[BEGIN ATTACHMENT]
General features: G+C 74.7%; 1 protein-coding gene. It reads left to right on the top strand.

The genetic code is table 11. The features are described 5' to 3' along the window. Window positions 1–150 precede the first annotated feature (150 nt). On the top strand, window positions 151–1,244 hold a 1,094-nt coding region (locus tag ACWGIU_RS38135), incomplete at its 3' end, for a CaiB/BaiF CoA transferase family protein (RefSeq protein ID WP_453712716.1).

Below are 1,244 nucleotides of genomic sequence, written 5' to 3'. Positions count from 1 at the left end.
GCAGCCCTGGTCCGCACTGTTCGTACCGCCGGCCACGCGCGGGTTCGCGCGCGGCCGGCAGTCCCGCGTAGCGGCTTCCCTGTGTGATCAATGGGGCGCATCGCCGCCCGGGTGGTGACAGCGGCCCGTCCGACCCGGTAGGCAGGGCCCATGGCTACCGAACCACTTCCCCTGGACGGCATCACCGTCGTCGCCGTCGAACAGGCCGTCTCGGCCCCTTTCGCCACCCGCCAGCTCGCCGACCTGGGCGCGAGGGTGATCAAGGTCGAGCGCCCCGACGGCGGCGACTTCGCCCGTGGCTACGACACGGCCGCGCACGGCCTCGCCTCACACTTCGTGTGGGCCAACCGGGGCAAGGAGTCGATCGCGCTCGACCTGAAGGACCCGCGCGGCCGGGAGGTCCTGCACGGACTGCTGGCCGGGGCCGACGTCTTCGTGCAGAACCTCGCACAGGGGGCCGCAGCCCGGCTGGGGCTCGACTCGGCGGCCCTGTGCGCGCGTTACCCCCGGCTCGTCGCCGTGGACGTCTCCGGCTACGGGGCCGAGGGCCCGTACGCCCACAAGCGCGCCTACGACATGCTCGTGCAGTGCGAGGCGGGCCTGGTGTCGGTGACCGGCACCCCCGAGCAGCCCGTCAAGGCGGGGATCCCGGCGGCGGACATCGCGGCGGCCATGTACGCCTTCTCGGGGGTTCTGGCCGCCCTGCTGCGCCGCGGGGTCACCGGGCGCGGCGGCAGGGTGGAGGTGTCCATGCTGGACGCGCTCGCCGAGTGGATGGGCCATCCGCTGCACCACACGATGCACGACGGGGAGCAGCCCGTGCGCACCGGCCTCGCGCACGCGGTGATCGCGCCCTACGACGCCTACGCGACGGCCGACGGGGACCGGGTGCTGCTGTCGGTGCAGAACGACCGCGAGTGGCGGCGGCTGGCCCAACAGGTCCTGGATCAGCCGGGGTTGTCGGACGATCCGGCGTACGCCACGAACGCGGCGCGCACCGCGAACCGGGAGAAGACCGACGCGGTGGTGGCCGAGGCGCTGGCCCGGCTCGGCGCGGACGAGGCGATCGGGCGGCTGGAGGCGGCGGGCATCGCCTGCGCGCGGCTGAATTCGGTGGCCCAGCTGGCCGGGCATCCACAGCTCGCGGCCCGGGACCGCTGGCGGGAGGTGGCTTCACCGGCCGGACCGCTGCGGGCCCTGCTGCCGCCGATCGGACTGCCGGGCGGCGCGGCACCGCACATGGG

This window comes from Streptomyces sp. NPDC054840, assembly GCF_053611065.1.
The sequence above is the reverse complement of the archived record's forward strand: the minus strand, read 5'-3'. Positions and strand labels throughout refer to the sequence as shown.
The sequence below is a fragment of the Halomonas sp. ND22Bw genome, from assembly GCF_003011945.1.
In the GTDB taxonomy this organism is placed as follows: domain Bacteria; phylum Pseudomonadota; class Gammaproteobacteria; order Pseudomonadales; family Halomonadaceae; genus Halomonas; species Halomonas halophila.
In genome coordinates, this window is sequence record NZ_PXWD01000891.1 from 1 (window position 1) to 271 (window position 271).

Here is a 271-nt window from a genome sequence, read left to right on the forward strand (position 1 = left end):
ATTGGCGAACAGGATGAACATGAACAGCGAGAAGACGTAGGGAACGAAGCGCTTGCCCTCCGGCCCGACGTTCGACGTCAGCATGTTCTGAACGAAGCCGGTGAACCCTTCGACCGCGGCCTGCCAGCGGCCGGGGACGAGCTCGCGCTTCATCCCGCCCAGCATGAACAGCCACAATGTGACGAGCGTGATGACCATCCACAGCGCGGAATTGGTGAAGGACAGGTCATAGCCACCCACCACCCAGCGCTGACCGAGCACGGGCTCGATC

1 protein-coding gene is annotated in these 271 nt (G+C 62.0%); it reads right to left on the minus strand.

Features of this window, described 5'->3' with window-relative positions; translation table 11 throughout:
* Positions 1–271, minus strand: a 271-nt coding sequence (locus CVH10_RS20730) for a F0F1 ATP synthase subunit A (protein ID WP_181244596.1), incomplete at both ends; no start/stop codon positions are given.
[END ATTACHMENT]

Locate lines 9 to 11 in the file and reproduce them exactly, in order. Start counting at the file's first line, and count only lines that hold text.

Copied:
In genome coordinates, this window is sequence record NZ_PXWD01000891.1 from 1 (window position 1) to 271 (window position 271).

Here is a 271-nt window from a genome sequence, read left to right on the forward strand (position 1 = left end):
ATTGGCGAACAGGATGAACATGAACAGCGAGAAGACGTAGGGAACGAAGCGCTTGCCCTCCGGCCCGACGTTCGACGTCAGCATGTTCTGAACGAAGCCGGTGAACCCTTCGACCGCGGCCTGCCAGCGGCCGGGGACGAGCTCGCGCTTCATCCCGCCCAGCATGAACAGCCACAATGTGACGAGCGTGATGACCATCCACAGCGCGGAATTGGTGAAGGACAGGTCATAGCCACCCACCACCCAGCGCTGACCGAGCACGGGCTCGATC